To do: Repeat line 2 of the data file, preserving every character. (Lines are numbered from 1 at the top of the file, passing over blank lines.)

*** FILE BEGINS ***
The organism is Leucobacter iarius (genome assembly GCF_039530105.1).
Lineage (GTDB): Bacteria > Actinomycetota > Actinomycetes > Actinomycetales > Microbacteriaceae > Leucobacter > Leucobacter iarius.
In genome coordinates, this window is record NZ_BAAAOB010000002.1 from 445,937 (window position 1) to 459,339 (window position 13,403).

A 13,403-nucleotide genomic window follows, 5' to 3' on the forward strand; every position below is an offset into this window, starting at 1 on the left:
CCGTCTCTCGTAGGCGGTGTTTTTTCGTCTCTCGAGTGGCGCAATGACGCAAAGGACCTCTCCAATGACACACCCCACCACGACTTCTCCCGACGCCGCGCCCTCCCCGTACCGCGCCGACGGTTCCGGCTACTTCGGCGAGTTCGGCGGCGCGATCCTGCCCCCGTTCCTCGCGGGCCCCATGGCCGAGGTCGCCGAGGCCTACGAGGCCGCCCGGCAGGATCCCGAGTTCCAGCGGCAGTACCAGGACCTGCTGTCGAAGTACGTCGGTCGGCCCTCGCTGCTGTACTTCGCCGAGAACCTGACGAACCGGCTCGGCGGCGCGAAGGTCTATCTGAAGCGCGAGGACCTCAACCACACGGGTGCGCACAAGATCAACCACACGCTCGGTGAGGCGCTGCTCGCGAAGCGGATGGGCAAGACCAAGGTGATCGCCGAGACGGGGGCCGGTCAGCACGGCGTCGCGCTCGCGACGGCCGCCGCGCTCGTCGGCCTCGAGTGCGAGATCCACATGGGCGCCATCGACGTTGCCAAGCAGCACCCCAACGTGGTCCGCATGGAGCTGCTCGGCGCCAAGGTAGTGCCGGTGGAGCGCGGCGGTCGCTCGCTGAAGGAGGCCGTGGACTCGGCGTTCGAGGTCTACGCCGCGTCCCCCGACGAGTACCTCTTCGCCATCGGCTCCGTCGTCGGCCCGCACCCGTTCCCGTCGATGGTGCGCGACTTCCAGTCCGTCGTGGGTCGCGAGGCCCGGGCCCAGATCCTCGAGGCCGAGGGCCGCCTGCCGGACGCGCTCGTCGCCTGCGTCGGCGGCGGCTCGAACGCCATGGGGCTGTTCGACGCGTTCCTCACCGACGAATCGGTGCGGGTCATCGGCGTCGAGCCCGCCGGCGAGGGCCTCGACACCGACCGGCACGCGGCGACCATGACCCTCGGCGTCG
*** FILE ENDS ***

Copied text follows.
Lineage (GTDB): Bacteria > Actinomycetota > Actinomycetes > Actinomycetales > Microbacteriaceae > Leucobacter > Leucobacter iarius.